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The Nicavangelists to perform at Temecula Masonic Center


Last updated 9/9/2019 at 12:40pm

Soon to dance into Temecula, The Nicavangelists dance troupe from Managua, Nicaragua, performs Miskito folkdance; tricking, which is an art form evolved from African slaves which incorporates elements of martial arts and gymnastics, break dance, Latino ballroom-styled dance genres, modern dance, drama and song.

Street children from Nicaragua, as a part of the talent development group "The Nicavangelists," are coming to Southern California and will be performing in Temecula Sunday, Sept. 8.

The Nicavangelists are at-risk youths from the streets of Managua, Nicaragua, and through a talent-development program, they receive food, housing, clothing, an education and the chance to develop skills in performance arts.

The Nicavangelists will perform at 3 p.m. at the Temecula Masonic Center, 27895 Diaz Road, across the street from the DMV. There is no charge for admission, but a free-will offering will be taken to support The Nicavangelists.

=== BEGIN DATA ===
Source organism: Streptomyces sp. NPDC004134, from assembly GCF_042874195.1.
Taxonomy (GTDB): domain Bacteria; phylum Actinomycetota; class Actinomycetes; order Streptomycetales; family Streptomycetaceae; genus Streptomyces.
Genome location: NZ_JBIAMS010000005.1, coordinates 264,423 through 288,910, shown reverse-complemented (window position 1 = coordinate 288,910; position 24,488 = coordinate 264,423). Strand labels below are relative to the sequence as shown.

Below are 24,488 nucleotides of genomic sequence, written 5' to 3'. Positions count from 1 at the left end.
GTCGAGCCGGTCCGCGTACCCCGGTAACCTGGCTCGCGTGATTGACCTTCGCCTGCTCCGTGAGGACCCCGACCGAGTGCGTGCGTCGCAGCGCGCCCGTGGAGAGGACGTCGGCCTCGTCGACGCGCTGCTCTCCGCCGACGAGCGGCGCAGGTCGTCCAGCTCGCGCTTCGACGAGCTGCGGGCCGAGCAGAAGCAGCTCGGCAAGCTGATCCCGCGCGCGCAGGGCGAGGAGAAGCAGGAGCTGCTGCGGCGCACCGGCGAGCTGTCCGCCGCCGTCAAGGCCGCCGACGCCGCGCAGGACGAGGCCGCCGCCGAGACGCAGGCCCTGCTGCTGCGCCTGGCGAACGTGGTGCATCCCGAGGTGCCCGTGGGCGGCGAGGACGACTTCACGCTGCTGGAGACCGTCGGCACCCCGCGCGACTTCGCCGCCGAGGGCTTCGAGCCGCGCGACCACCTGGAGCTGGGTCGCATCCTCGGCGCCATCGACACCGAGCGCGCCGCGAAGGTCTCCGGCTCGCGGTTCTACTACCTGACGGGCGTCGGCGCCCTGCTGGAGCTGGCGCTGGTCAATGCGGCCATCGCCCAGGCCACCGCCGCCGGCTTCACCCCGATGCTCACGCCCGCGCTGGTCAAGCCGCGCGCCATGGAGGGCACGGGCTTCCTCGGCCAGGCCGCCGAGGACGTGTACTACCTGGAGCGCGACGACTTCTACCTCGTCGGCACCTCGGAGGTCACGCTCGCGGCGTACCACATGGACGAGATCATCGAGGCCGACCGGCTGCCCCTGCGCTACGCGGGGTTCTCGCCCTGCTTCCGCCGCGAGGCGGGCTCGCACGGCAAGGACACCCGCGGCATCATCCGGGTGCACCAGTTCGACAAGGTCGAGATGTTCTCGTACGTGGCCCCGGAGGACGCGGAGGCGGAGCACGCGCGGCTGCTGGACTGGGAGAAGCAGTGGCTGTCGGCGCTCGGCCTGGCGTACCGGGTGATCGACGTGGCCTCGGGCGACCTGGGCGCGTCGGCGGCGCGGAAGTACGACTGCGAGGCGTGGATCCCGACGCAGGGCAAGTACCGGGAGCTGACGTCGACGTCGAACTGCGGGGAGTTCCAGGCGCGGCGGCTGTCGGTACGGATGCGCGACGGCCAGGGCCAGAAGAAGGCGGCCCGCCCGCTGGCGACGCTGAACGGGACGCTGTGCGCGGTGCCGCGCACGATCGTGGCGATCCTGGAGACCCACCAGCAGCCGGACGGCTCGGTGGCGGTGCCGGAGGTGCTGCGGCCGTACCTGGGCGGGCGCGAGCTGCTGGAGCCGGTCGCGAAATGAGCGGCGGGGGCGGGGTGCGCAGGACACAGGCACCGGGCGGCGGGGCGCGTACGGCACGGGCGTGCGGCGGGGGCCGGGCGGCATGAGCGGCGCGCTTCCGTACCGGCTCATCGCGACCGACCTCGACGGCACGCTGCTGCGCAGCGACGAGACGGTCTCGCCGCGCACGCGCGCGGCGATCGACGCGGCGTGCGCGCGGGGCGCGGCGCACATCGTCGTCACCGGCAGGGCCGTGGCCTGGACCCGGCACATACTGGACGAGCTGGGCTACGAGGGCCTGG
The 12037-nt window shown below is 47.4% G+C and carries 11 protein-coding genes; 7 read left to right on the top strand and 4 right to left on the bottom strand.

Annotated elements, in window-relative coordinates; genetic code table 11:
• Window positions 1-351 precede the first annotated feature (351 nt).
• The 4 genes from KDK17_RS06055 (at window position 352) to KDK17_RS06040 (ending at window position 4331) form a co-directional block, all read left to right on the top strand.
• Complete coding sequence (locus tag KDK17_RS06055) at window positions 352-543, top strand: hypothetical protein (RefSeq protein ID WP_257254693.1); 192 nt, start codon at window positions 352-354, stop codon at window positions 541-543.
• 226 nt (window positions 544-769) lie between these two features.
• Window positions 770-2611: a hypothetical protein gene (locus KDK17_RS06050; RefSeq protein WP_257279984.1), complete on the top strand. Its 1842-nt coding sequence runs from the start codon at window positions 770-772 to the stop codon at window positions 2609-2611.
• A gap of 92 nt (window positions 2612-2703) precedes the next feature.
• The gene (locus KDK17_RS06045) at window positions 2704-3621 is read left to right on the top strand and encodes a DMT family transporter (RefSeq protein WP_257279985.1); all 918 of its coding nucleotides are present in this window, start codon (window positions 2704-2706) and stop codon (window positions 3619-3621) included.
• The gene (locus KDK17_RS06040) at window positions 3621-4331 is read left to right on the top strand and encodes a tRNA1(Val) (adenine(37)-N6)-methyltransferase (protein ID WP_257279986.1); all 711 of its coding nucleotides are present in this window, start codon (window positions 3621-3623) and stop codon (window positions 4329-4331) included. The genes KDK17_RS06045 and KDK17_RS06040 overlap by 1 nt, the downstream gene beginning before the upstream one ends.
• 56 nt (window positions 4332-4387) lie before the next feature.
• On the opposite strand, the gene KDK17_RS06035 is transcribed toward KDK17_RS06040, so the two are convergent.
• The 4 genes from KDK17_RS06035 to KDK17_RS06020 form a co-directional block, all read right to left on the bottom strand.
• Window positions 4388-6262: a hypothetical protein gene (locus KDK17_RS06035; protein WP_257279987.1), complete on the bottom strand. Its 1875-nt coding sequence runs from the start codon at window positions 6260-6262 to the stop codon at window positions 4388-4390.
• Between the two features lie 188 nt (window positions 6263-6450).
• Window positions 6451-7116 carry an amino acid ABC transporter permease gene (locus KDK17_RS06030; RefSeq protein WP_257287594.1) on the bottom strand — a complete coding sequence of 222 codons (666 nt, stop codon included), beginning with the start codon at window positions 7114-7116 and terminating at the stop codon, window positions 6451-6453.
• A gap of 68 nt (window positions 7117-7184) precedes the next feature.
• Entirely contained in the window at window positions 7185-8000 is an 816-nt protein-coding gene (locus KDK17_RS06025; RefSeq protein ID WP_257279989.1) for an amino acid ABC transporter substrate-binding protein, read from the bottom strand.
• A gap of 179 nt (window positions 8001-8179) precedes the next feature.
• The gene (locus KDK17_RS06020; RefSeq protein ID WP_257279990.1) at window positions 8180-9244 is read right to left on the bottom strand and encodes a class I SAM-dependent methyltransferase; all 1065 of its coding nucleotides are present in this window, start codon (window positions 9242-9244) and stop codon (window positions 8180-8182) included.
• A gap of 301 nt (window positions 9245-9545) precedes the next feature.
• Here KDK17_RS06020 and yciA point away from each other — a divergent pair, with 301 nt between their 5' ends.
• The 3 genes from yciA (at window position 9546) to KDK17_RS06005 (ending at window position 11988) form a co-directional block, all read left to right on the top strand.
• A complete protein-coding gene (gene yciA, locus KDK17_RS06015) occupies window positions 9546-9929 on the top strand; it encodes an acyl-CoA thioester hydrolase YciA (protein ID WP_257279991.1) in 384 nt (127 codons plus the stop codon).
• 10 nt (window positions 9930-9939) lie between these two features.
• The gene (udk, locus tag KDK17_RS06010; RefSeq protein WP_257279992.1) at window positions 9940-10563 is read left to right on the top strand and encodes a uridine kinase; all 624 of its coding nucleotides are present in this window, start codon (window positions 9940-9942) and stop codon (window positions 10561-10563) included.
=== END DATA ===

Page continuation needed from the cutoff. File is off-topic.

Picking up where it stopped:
The Nicavangelists seek to share their hope, talents and culture with the world. Their street theater productions focus on current cultural conditions in the context of a biblical story. The core components of the production are Miskito folkdance; tricking, which is an art form evolved from African slaves which incorporates elements of martial arts and gymnastics; break dance; Latino ballroom-styled dance genres; modern dance; drama and song. The production is completely choreographed by The Nicavangelists' troupe members, with assistance from the director of Nicaragua's premier Academy of Dance. The dance troupe performs with high energy and precision. Visit to see them in action.

To highlight the socio-political crisis in Nicaragua, The Nicavangelists perform all over the U.S., Europe and Central America. They will also share their views and personal experiences of the current situation in Nicaragua, the government repression, genocide, etc. Last year their people were attacked in Nicaragua with gunfire, confronted by paramilitaries and followed home by masked men carrying large weapons.

The director, mentor and teacher of The Nicavangelists, Jed Brian's described them as "Kids, teenagers, youth... living in poverty, forced into prostitution, fighting for survival in gangs... the fatherless, the orphaned, the rejected and abused... each one is special and possesses potential for greatness."

For more information, contact United Church of the Valley at (951) 698-1520 or email Lynne Bradley at [email protected]

Submitted by United Church of the Valley.


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